The Ul­ti­mate has a pre­dictable char­ac­ter that al­lowed me to push my lim­its

Cyclist - - Bikes -

its speed over­all, which I’d at­tribute as much to the su­perb Zipp 303 wheels as any­thing else.

With the stiff­ness-to-weight ra­tio main­tained but over­all weight re­duced, the im­pli­ca­tion is that the frame is less stiff. Yet the fact re­mains it was stiff enough for me at 80kg and 5ft 11in, par­tic­u­larly up front where the one-piece bars did an ad­mirable job of not only look­ing sleek and seam­lessly hous­ing the Di2 wiring, but also of feel­ing com­fort­able and damp­en­ing road buzz.

To de­crease drag Canyon has thinned the down tube and given the head tube an hour­glass shape, which it con­cedes does have the ef­fect of in­hibit­ing stiff­ness. To counter this, it has beefed up the top tube, which many man­u­fac­tur­ers are mak­ing as nar­row as pos­si­ble, lead­ing to the dis­jointed feel­ing of a frame that flexes too read­ily front to back un­der big ef­forts. Not so here. On ev­ery ride I was struck by just how co­he­sive the Ul­ti­mate felt. It’s ex­pertly bal­anced, with enough flex to track cor­ners nicely but a stiff­ness that runs evenly through the frame. This af­fords the Ul­ti­mate a pre­dictable char­ac­ter that al­lowed me to push my lim­its, par­tic­u­larly on de­scents, with­out hav­ing to worry about how the bike would cope.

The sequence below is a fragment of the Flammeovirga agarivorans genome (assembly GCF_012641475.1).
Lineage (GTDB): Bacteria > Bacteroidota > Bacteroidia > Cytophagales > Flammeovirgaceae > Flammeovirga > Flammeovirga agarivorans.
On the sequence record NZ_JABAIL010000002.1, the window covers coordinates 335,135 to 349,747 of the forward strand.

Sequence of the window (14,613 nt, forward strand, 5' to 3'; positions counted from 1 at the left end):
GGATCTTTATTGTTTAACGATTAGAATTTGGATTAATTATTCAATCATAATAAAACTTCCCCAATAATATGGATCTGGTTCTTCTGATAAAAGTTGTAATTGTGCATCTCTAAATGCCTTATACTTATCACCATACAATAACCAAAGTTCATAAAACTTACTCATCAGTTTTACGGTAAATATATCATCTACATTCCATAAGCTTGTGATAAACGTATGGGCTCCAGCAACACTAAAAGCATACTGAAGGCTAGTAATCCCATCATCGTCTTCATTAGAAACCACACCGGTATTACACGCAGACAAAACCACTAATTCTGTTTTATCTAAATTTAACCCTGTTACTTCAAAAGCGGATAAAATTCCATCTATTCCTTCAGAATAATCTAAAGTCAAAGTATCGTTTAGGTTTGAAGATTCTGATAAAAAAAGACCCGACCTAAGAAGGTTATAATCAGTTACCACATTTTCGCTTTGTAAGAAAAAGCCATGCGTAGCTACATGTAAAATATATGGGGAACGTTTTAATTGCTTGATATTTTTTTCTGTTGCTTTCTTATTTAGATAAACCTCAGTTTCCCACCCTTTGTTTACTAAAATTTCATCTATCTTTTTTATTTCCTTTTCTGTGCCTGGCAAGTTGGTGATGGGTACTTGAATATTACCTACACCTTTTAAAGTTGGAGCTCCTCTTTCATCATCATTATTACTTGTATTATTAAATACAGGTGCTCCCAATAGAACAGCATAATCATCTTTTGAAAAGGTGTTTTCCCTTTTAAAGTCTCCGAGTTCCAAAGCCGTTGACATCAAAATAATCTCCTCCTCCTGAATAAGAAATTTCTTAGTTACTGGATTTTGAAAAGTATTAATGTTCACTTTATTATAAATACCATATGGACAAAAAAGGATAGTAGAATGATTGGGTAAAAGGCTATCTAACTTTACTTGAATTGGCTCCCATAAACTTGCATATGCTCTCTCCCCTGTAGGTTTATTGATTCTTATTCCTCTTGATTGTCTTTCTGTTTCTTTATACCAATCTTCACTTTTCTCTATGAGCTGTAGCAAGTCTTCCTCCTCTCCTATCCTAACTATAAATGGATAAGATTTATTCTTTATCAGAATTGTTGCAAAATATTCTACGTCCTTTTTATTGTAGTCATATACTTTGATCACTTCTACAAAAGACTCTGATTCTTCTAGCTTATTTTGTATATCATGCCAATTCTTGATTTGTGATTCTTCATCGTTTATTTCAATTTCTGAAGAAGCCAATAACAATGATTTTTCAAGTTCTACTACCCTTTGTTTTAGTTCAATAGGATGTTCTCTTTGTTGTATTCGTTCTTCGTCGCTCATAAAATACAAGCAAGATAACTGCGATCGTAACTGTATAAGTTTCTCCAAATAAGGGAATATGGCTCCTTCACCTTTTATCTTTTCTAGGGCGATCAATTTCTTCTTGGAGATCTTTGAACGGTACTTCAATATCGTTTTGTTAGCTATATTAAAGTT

A sweet ride

It’s im­pos­si­ble to truly quan­tify com­fort ob­jec­tively – if you could the sofa sales­men at DFS would be do­ing it – so I tend to ig­nore fig­ures pro­vided by man­u­fac­tur­ers claim­ing to do just that. The proof is in the pud­ding, and in this case the pud­ding is like a good crème brûlée: stiff on the face of it but with a soft un­der­belly. The Ul­ti­mate

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